Washington: US President Donald Trump has turned to two key figures from President Bill Clinton's impeachment in 1999, in order to beef up the legal team that will defend him in his own Senate impeachment trial, set to begin next week.
Ken Starr was the independent counsel whose investigation spurred Clinton's impeachment for lying about an affair with a White House intern. He was also a prosecutor in the Senate trial that ended with the acquittal of the then-President, reports Efe news.
Also coming onboard is Robert Ray, who succeeded Starr as independent counsel and concluded the Clinton probe.
High-profile attorney Alan Dershowitz has also disclosed that he would be taking part in Trump's defence.
The former Harvard Law School professor is known for defending clients such as O.J. Simpson, accused of murdering his former wife, and late American businessman Jeffrey Epstein, who was facing federal sex trafficking charges when he was found dead in his jail cell last year.
Taking to Twitter on Friday, Dershowitz said that he planned to "present oral arguments at the Senate trial to address the constitutional arguments against impeachment and removal".
Leading the defence team will be White House legal counsel Pat Cipollone and one of Trump's personal attorneys, Jay Sekulow.
Other lawyers on the President's team include former Florida Attorney General Pam Bondi and Jane Raskin, a former federal prosecutor who represented the President in the Russia-gate investigation.
Trump's personal attorney Rudy Giuliani, a central figure in the Ukraine investigation, had also hoped to join the defence, but he did not make the cut.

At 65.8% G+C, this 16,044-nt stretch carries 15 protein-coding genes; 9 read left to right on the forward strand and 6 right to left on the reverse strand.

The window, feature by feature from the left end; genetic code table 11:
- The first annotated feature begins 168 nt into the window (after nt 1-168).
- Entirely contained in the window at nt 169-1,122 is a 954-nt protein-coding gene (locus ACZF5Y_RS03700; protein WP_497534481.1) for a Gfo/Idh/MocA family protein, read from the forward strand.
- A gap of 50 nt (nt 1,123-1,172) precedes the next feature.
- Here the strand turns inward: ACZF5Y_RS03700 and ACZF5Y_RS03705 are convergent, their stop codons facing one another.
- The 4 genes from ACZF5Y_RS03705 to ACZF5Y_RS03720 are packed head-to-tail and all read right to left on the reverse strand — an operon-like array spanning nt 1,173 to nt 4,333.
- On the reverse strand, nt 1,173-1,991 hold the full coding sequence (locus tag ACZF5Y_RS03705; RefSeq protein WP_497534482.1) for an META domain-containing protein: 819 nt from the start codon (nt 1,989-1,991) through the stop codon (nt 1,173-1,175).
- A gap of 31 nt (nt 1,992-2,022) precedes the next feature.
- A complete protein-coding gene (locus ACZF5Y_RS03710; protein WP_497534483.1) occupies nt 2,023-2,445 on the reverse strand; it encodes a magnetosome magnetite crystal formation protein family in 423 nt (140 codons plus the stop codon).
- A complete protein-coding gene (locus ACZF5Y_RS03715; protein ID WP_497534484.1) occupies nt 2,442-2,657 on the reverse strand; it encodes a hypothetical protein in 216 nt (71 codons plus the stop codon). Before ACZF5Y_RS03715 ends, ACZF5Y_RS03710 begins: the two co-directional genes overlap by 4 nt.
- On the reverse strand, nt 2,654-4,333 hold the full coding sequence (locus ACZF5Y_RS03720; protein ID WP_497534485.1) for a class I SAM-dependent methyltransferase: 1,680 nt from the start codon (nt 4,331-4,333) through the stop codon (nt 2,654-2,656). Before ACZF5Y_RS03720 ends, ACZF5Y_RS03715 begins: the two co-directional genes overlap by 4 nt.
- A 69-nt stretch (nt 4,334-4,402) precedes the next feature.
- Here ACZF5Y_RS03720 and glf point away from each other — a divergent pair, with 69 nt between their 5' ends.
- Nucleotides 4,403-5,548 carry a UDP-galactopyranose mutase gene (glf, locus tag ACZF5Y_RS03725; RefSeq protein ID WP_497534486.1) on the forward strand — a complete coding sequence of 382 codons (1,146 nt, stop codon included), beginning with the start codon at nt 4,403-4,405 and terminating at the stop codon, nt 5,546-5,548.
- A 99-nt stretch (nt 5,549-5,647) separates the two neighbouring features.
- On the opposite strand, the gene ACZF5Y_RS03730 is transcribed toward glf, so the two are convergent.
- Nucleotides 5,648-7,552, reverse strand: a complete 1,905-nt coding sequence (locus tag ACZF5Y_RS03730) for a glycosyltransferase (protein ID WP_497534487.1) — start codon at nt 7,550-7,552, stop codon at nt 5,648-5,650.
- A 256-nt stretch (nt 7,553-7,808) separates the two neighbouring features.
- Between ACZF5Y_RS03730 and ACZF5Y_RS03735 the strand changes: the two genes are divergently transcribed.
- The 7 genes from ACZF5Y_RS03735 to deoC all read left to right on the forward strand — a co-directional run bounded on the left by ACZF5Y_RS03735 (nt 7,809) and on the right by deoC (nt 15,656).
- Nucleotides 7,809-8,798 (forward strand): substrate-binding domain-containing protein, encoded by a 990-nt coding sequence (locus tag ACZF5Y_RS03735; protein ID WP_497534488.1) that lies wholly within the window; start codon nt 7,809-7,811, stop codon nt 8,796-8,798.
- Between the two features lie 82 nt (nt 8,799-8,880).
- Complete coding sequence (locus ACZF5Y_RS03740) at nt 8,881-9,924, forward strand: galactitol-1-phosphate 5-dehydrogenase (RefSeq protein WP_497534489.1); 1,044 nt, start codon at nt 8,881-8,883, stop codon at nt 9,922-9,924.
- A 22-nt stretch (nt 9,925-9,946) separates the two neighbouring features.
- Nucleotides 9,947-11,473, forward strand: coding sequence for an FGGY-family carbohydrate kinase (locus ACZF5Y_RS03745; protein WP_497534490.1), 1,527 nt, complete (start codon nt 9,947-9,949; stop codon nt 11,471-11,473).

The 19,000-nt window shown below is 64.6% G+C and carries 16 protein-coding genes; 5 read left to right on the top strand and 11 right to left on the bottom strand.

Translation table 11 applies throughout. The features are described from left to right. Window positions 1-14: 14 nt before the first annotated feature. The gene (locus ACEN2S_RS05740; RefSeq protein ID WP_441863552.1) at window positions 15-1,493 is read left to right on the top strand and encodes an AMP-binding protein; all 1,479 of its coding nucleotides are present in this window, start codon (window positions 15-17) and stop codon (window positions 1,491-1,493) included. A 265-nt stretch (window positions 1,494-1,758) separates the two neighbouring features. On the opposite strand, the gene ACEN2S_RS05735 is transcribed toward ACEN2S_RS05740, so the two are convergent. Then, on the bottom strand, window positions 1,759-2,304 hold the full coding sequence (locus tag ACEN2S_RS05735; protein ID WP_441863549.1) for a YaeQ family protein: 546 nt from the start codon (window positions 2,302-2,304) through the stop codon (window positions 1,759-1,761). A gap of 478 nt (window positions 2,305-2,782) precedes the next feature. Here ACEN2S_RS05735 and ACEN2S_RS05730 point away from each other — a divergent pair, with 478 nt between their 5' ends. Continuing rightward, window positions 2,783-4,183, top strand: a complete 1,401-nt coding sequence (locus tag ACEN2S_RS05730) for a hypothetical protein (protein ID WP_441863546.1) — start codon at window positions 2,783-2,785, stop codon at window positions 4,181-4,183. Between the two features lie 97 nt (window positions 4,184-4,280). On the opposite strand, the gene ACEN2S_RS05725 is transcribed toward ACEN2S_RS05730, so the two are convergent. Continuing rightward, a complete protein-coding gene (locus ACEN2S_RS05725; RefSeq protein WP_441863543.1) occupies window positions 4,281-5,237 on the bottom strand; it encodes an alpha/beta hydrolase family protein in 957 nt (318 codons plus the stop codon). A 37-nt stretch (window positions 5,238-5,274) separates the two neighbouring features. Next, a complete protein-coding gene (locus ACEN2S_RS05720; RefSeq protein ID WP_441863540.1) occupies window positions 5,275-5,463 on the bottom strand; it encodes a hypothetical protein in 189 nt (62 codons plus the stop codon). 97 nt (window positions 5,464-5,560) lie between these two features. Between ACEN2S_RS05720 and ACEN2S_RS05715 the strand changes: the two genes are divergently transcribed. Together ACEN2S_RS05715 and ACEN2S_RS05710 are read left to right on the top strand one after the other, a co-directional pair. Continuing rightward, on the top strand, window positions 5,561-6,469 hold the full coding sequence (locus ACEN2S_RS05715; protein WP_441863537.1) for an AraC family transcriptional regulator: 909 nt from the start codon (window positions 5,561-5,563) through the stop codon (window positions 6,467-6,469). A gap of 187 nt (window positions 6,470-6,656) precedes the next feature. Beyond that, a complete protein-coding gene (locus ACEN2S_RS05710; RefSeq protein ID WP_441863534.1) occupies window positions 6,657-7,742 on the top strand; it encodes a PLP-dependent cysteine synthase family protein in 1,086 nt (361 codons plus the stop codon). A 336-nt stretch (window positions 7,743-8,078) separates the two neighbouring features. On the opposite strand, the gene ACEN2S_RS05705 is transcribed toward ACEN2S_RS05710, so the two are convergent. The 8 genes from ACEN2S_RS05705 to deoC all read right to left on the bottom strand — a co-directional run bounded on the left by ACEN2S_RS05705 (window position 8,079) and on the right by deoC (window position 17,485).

Starr, who was first appointed special counsel to investigate potential misconduct by Bill and Hillary Clinton in connection with a failed real estate venture in Arkansas during Bill's tenure as governor, ended up charging the Democratic president with perjury for his denial under oath about having an affair with Monica Lewinsky.
The former White House intern appear to react Friday to news that Starr was joining Trump's legal team.
"This is definitely an 'are you f***ing kidding me?' kinda day," Lewinsky wrote on Twitter.
Dershowitz, noting that he had opposed Bill Clinton's impeachment in 1998 and voted for Hillary Clinton in the 2016 presidential election, explained his decision to represent Trump by insisting that "the issues at stake go to the heart of our enduring Constitution".
Trump unexpectedly brought up the impeachment Friday during a reception at the White House for the Louisiana State University football team four days after they were crowned national champions.
At the end of the event in the East Room, he invited the players and coaching staff to the Oval Office for photographs with him next to the Resolute Desk.
The desk has "been there a long time," Trump said.
"A lot of presidents, some good, some not-so-good. But you've got a good one now, even though they're trying to impeach the son of a bitch. Can you believe that?"